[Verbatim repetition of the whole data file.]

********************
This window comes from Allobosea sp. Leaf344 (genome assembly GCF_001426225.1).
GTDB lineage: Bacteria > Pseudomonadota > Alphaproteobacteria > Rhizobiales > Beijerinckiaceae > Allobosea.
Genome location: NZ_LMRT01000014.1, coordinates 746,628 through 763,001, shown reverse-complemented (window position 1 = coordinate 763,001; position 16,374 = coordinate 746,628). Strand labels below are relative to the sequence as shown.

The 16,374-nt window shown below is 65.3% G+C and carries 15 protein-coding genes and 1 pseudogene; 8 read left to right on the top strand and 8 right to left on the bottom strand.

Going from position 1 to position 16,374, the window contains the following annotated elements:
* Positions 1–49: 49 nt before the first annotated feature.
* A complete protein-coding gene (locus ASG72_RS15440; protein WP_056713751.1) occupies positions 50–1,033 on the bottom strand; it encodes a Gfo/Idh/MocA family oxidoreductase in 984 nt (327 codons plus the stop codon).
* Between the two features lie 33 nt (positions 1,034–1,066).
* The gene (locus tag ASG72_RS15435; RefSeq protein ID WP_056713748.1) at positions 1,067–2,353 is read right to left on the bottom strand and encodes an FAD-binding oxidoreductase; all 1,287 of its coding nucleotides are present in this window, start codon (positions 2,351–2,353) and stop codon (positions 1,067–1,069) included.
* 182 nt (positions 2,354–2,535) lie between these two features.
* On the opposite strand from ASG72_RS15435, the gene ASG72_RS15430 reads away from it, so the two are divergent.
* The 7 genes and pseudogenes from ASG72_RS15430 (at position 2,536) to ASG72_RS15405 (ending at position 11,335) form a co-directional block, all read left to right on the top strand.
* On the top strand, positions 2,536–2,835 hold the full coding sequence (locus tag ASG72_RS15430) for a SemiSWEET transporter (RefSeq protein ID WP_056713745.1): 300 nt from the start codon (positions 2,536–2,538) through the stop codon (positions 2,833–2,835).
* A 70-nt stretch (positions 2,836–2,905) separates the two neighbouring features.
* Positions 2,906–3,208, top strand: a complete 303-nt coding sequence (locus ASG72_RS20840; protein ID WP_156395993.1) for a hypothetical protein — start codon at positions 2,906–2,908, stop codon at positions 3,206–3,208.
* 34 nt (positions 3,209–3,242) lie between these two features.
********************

This window comes from Allobosea sp. Leaf344 (genome assembly GCF_001426225.1).
GTDB lineage: Bacteria > Pseudomonadota > Alphaproteobacteria > Rhizobiales > Beijerinckiaceae > Allobosea.
Genome location: NZ_LMRT01000014.1, coordinates 746,628 through 763,001, shown reverse-complemented (window position 1 = coordinate 763,001; position 16,374 = coordinate 746,628). Strand labels below are relative to the sequence as shown.

The 16,374-nt window shown below is 65.3% G+C and carries 15 protein-coding genes and 1 pseudogene; 8 read left to right on the top strand and 8 right to left on the bottom strand.

Going from position 1 to position 16,374, the window contains the following annotated elements:
* Positions 1–49: 49 nt before the first annotated feature.
* A complete protein-coding gene (locus ASG72_RS15440; protein WP_056713751.1) occupies positions 50–1,033 on the bottom strand; it encodes a Gfo/Idh/MocA family oxidoreductase in 984 nt (327 codons plus the stop codon).
* Between the two features lie 33 nt (positions 1,034–1,066).
* The gene (locus tag ASG72_RS15435; RefSeq protein ID WP_056713748.1) at positions 1,067–2,353 is read right to left on the bottom strand and encodes an FAD-binding oxidoreductase; all 1,287 of its coding nucleotides are present in this window, start codon (positions 2,351–2,353) and stop codon (positions 1,067–1,069) included.
* 182 nt (positions 2,354–2,535) lie between these two features.
* On the opposite strand from ASG72_RS15435, the gene ASG72_RS15430 reads away from it, so the two are divergent.
* The 7 genes and pseudogenes from ASG72_RS15430 (at position 2,536) to ASG72_RS15405 (ending at position 11,335) form a co-directional block, all read left to right on the top strand.
* On the top strand, positions 2,536–2,835 hold the full coding sequence (locus tag ASG72_RS15430) for a SemiSWEET transporter (RefSeq protein ID WP_056713745.1): 300 nt from the start codon (positions 2,536–2,538) through the stop codon (positions 2,833–2,835).
* A 70-nt stretch (positions 2,836–2,905) separates the two neighbouring features.
* Positions 2,906–3,208, top strand: a complete 303-nt coding sequence (locus ASG72_RS20840; protein ID WP_156395993.1) for a hypothetical protein — start codon at positions 2,906–2,908, stop codon at positions 3,206–3,208.
* 34 nt (positions 3,209–3,242) lie between these two features.